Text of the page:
When the stylus recently re-emerged from the death grip of the 90s, we weren’t sure who to blame – Samsung? Hipsters? I was a strong supporter of Apple’s opinion that the stylus is a screen cane for inferior devices. Then in April, Amazon’s own stylus reached No. 1 on the list of tablet accessories. Then Apple filed a patent for the iPen on May 24. Then just today, pen-happy Samsung patented a NFC stylus with haptic feedback and a built-in earpiece for making calls. So, what happened?

Giving up on the stylus was in large part due to its beginning, when the stylus was just a injection-molded chew toy for your dog, used to target miniscule buttons on low-res touch screens. You could have used your finger like Jobs asked, if you grew out a nail for six months and sharpened it to a point. Then came along the iPhone, and touch screens reached a level of quality that we didn’t need to peck at screens with plastic pointers.

As well, apart from pocket devices at the time, other touch screens sat at near-vertical on desks, making the stylus an ugly and tiring way to interact when you could square away all your work with a keyboard and mouse.

But things have changed. The touch screen and the evolution of multi-touch has a lot to do with the resurrection of the stylus. The tablet is ripe for a better way to interact, and the on-screen keyboard has become an archaic slab wasting precious screen real estate. Consider the amount of space around the iPhone’s keyboard just so your stubby fingers can pound out the letter “F”. They were just a shoehorn solution to get words on a screen anyway. Not to mention your hand juices and lunch leftovers that slop across your “resolutionary” screen.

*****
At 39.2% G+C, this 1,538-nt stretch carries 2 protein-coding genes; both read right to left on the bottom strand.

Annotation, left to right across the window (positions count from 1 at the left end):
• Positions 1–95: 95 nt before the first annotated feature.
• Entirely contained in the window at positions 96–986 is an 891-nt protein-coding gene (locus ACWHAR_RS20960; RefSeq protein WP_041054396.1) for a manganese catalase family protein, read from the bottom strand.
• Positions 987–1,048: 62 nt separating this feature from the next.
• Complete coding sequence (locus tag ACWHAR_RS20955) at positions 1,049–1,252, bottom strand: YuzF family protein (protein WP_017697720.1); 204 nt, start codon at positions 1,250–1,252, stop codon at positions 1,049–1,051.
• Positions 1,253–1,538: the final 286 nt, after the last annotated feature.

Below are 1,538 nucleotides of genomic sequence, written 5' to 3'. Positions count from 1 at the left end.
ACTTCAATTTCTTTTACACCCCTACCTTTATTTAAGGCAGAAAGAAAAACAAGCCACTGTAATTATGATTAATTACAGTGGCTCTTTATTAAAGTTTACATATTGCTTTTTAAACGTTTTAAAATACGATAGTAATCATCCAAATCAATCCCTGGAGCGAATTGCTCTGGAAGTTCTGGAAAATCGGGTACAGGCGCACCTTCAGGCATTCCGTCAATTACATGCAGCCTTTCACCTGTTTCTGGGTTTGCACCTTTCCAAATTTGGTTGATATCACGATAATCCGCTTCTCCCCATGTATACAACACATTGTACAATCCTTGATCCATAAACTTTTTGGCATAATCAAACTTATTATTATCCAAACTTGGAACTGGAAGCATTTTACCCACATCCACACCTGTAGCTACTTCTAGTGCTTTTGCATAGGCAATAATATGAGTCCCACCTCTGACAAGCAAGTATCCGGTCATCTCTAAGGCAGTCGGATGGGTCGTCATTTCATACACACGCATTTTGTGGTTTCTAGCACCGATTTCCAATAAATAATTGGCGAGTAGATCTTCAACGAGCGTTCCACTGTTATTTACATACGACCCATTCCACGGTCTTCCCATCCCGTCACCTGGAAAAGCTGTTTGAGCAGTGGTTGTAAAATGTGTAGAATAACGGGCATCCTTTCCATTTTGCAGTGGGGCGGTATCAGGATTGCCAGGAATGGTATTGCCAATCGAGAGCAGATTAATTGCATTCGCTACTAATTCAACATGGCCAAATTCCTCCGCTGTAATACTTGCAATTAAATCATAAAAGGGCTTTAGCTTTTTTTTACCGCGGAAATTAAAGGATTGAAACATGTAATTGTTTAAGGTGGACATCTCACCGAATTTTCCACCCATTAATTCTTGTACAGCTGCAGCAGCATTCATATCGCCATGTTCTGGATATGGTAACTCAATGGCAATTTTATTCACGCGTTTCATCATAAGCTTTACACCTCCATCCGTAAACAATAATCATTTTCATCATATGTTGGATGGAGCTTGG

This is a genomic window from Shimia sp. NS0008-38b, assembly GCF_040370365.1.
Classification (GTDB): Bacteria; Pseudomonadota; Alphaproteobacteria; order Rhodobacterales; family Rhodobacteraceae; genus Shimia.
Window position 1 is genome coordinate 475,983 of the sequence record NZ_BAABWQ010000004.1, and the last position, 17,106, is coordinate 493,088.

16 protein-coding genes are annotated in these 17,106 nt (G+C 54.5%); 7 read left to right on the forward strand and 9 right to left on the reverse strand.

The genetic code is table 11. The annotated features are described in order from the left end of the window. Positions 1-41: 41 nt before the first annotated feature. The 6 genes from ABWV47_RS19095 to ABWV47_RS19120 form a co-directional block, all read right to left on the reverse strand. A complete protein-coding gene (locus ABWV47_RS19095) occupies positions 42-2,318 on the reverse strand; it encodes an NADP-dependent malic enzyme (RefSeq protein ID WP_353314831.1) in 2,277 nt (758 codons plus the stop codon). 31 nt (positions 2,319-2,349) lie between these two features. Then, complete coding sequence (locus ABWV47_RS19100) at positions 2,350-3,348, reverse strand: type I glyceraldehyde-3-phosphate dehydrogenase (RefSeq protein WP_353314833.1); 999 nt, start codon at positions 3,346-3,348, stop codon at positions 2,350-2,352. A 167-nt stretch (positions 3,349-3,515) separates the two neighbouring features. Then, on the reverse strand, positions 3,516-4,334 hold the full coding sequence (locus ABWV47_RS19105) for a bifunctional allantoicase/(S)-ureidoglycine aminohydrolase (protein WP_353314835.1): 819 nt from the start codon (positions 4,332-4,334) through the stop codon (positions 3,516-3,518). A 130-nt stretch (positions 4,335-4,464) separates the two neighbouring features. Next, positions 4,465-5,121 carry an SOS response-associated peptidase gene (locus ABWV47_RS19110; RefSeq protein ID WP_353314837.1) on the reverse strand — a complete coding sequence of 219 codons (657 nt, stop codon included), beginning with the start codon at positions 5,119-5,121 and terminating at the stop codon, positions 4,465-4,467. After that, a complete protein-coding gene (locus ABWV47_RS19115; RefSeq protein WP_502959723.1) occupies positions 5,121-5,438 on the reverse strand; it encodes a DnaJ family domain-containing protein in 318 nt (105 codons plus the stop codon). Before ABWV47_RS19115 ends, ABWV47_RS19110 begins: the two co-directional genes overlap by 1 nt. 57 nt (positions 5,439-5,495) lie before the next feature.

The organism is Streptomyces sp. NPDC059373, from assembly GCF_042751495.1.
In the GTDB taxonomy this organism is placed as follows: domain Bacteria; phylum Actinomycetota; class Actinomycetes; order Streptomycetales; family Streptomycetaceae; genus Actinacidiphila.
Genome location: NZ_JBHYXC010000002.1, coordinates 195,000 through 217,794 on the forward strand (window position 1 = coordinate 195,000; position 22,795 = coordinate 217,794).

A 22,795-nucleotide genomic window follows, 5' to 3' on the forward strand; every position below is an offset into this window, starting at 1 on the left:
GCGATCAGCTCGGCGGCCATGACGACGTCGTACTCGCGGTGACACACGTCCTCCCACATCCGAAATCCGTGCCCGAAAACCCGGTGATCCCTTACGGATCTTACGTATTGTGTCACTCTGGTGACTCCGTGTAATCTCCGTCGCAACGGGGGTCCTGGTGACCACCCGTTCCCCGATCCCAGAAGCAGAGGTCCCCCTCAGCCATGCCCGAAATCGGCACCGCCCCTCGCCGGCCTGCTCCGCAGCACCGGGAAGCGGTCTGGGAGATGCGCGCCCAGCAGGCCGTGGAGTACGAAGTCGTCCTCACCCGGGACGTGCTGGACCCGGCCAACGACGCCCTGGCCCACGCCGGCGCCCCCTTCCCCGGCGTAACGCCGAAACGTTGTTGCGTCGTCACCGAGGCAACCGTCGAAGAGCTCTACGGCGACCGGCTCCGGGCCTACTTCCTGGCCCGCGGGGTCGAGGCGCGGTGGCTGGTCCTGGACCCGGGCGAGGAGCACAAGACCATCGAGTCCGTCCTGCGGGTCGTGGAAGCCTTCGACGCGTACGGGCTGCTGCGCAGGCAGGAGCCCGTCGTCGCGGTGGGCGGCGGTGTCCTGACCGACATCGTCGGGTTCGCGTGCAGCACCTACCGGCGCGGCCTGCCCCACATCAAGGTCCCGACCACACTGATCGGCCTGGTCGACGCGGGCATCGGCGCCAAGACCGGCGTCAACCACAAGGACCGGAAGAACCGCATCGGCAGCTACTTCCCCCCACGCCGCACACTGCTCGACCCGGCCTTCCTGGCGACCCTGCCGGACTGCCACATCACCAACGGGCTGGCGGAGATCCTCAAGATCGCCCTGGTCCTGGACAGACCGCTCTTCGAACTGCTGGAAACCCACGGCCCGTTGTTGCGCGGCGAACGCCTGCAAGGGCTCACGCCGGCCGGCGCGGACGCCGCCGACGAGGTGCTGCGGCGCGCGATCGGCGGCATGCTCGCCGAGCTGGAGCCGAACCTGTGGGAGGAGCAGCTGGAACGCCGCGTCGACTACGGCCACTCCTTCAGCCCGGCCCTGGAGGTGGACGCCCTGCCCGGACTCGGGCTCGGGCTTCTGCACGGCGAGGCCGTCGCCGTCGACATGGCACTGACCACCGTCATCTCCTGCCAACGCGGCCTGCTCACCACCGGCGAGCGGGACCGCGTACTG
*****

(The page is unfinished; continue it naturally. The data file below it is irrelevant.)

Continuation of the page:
So DrawSomething and Paper may have had something to do with Amazon’s stylus sales, but it also shows the creative potential of the touch screen when paired with a stylus. Even before April, 74-year-old artist David Hockney was using the Brushes app and a stylus for all his current sketches, as well as his Fresh Flowers exhibit.

As for productivity, the stylus could be much more, and not just with haptic feedback (that’s just training wheels) or as a bluetooth ear piece, but NFC capabilities and even motion control. The Tangram Smart Dot just scratches the surface by pairing it with a laser pointer and iOS app. And the Motive Stylus for iPad opens the possibility of how an attractive stylus (yeah, I said that) can pair with Apple’s aesthetic.

“Steve Jobs put a tombstone on the stylus,” says Ben Powell, Motive Stylus’s creator, but he was also know for his love of drawing on whiteboards during meetings. “I’d like to think that eventually the iPad will be the ultimate whiteboard. Drawing with your finger isn’t easy or fun.”

Although I love the idea of Kinect-style interactivity one day taking over, how long can you really spend waving your arms in the air? As well, Siri could someday be a strong contender. But for transposing words and content to screen, our hands understand us so much better.

Now, if only we could all remember cursive.

[Photo by MJ/TR]